F INDING THE K A OF AN I NDICATOR 1. Find the pH at Transition Point: Look on the Indicator Table. Find the midpoint of the pH range by adding the two numbers and dividing by two. 2. pH at the Transition Point = pKa of indicator 3.Ka of indicator = antilog (-pKa) (Since pKa = -log Ka)

F INDING THE K A OF AN I NDICATOR Ex. Find the Ka of Phenol Red. Ex. Find the Ka of Alizarin Yellow.

I NDICATOR C OLOUR A CCORDING TO P H Thymol Blue appears twice on the Indicator Table. H 2 Tb + H 2 O H 3 O + + HTb - HTb - + H 2 O H 3 O + + Tb 2- pHForm(s) which predominate(s) (H 2 Tb, HTb - or Tb 2- ) Approximate Colour 1.0 2.0 & are equal 3.0 7.0 8.8 & are equal 10.0

I NDICATOR C OLOUR A CCORDING TO P H Ex. Find the pH and the colour of the given indicators in the following solutions (assume T = 25 o C): SolutionpHColour in Thymol Blue Colour in Methyl Red Colour in Alizarin Yellow 0.2 M HCl 0.01 M HCl 0.0005 M HCl Pure water 0.0001 M NaOH 0.2 M NaOH

I NDICATOR C OLOUR A CCORDING TO P H A variety of indicators can also be used to narrow the known pH range for a solution and help identify the solution: IndicatorColour of SolutionApproximate pH Range Bromthymol blueBlue Thymol blueYellow PhenolphthaleinColourless Approximate pH range of the solution using all information:

I NDICATOR C OLOUR A CCORDING TO P H IndicatorColour of SolutionApproximate pH Range Orange IVYellow Methyl redRed Methyl OrangeRed Approximate pH range of the solution using all information: IndicatorColour of SolutionApproximate pH Range Methyl OrangeYellow Alizarin YellowYellow Thymol BlueGreen Approximate pH range of the solution using all information:

U NIVERSAL I NDICATORS Universal Indicators: Give a variety of colours over a larger pH range. If several indicators are mixed, the combinations of colours can lead to many different colours as we move from one pH to another. Study the 3 tables given on page 162 of your textbook to give you an idea of how universal indicators can be made. The second table is somewhat simplified as it does not include the colours of indicators in their transition ranges. The third table is more precise. Hebden Textbook Pages 162-163 Questions #108-112, 114-120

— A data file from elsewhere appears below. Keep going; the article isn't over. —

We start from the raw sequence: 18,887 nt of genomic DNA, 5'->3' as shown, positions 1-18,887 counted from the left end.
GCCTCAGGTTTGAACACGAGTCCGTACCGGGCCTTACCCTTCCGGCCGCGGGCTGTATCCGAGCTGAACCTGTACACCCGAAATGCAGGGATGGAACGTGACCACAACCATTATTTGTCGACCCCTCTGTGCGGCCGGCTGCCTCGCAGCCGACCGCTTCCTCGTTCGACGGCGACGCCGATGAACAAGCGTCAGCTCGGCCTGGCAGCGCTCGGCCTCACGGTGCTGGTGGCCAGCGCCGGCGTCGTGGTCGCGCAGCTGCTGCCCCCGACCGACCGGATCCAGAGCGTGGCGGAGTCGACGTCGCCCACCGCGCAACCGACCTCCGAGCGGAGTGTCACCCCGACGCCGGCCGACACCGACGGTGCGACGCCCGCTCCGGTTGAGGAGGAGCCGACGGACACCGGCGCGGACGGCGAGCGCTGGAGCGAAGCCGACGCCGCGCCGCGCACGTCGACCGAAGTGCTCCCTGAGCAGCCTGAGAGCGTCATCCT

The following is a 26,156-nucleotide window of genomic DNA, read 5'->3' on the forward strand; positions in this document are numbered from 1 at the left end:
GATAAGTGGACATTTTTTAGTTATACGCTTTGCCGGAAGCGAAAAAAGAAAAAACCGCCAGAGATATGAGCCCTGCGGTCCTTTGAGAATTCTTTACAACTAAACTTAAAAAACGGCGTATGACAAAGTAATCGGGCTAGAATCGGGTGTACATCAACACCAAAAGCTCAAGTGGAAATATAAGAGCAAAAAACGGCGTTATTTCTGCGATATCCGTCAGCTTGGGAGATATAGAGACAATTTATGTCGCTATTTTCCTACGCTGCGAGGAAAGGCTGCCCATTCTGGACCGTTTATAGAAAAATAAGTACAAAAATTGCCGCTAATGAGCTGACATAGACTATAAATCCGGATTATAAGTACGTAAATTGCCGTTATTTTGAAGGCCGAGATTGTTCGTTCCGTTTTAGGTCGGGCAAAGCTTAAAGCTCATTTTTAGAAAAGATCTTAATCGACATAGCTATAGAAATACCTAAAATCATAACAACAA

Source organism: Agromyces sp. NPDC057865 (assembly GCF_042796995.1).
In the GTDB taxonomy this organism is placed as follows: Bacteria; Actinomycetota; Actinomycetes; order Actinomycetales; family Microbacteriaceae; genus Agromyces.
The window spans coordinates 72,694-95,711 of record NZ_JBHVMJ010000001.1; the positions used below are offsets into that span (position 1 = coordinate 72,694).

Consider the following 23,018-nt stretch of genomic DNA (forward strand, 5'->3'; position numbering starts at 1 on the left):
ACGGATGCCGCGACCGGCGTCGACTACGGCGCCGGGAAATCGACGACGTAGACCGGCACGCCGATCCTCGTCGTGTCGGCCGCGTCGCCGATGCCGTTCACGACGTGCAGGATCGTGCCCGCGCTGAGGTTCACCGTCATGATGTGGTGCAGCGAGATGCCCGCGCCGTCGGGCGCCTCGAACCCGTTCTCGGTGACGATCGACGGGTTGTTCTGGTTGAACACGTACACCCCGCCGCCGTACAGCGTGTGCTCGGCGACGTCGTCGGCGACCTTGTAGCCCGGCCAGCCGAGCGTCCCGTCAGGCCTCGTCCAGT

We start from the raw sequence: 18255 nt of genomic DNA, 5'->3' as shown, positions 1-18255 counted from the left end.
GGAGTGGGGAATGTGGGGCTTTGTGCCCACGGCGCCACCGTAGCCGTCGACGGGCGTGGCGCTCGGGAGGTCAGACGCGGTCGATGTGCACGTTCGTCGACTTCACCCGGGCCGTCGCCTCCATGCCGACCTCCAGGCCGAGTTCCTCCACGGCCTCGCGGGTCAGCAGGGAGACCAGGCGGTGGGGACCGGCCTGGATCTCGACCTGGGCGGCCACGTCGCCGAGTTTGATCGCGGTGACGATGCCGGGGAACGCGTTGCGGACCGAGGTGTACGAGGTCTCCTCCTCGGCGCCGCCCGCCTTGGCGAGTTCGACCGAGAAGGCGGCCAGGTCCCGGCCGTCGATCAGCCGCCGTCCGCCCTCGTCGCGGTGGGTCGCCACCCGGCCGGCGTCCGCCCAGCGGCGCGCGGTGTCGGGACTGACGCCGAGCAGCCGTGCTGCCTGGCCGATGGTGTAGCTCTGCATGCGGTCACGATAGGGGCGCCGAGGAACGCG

U SING I NDICATORS TO R ANK W EAK A CIDS IN O RDER OF S TRENGTHS Ex. An indicator HInd is RED in 0.1M HCl and BLUE in 0.1M NaOH. Give the equilibrium equation for this indicator and write the colour of each form (HInd) and (Ind - ) underneath it: A few drops of this indicator is added to a weak acid called HA 1 and the colour is blue. Which is the stronger acid, HA 1 or HInd?

U SING I NDICATORS TO R ANK W EAK A CIDS IN O RDER OF S TRENGTHS To find out, we write an equilibrium equation (NOT with H 2 O this time!) For reactants, we use the weak acid HA 1 and the base form of the indicator, Ind -. Two acids are not written on the same side of equilibrium equations! HA 1 + Ind - +

U SING I NDICATORS TO R ANK W EAK A CIDS IN O RDER OF S TRENGTHS Since the colour of the indicator was blue, it means that the form of the indicator (HInd or Ind - ) is predominating (favoured by the equilibrium). So the ( reactants/products ) of the equation above are favoured, meaning ( HA 1 /HInd ) is the Weaker Acid or ( HA 1 /HInd ) is the Stronger Acid.